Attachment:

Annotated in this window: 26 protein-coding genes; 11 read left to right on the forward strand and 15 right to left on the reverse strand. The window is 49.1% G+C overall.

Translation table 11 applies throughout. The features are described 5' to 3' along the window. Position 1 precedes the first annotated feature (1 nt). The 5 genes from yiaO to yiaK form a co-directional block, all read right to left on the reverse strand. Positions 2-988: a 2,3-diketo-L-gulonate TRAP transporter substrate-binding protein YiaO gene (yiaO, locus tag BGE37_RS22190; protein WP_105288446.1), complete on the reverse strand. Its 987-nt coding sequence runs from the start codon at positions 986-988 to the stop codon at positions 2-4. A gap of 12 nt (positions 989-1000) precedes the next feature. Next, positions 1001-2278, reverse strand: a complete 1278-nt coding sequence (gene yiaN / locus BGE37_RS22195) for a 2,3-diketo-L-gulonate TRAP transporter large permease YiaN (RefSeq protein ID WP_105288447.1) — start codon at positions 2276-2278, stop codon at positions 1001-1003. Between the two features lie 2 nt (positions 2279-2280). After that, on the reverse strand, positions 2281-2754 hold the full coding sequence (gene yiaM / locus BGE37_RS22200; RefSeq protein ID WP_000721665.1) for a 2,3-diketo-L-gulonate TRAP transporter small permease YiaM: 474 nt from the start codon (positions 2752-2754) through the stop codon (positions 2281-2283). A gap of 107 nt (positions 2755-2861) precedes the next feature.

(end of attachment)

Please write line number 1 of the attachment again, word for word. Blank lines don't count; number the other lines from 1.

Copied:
Annotated in this window: 26 protein-coding genes; 11 read left to right on the forward strand and 15 right to left on the reverse strand. The window is 49.1% G+C overall.